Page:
Premiere + Interview: Ras G & Open Mike Eagle in Uganda
L.A. emcee Open Mike Eagle and Brainfeeder producer Ras G, in partnership with non-profit J.U.I.C.E., recently embarked on a trip to Uganda to teach a youth program about hip-hop and record with local artists. We spoke with Eagle about his experience in the East African nation, he also gave us an exclusive of a track they recorded alongside the Afrikan Space Program and Mon MC.
What did you know about Uganda before heading there, had you been to Africa?
I hadnt been before so the entire continent was new to me. I researched quite a bit before I left but I know now that none of that really matters as there arent too many ground level researchers providing up to date info about whats going on in developing countries. One of the first things I was told when I got there is that the "Kony thing" had been over for nearly ten years.
You taught a youth program on hip-hop, how receptive where the kids?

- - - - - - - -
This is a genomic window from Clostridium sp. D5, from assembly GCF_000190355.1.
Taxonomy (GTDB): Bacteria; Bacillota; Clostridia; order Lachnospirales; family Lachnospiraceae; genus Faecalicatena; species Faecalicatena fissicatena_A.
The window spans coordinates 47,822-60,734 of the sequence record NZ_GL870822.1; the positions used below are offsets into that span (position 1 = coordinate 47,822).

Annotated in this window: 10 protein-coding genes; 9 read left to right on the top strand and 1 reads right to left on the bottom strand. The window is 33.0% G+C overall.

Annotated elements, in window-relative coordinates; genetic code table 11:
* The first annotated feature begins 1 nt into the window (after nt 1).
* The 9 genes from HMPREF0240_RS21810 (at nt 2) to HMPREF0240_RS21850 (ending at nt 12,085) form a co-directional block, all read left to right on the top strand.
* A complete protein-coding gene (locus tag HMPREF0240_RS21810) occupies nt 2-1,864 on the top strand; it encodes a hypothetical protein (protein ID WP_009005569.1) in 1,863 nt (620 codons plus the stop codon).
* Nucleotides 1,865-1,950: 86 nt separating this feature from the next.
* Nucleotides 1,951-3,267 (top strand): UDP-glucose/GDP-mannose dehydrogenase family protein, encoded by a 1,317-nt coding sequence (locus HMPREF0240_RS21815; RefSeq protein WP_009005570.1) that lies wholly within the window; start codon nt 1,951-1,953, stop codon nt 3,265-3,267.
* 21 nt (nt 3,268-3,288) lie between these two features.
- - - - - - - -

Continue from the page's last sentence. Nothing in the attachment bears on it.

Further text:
We went there expecting to have young students but ended up working with young adults that were already well-versed in the art of rapping. They also rapped in their native tongue in a style called "Luga Flow" which is a term they use interchangeably with "hip-hop". More than anything we helped them to understand the music business a little better.
How was recording and relating ideas with Ugandan artists?
That was easy and we surprised ourselves with how quickly we completed the project. Nearly everyone speaks English over there so it wasn't at all difficult to build on song concepts and execute them. And coincidentally enough we were recording on some of the same equipment I have in my home studio but better. So aside from me having to quickly get used to rapping in a professional studio instead of my closet, it was easy.
Tell us about this particular track "Constant and Hopeful."
Ras G made a beat with a sample that says Constantinople in it, and I instantly associated it with Turkey since thats where my connection flight into Uganda originated. So in a sense, Istanbul (formerly Constantinople [shout out to TMBG]) was the gateway to my African experience. So I conceptualized the song as sort of a declaration of the impact I'd like to have in the international arena. And the Ugandan rappers did the same.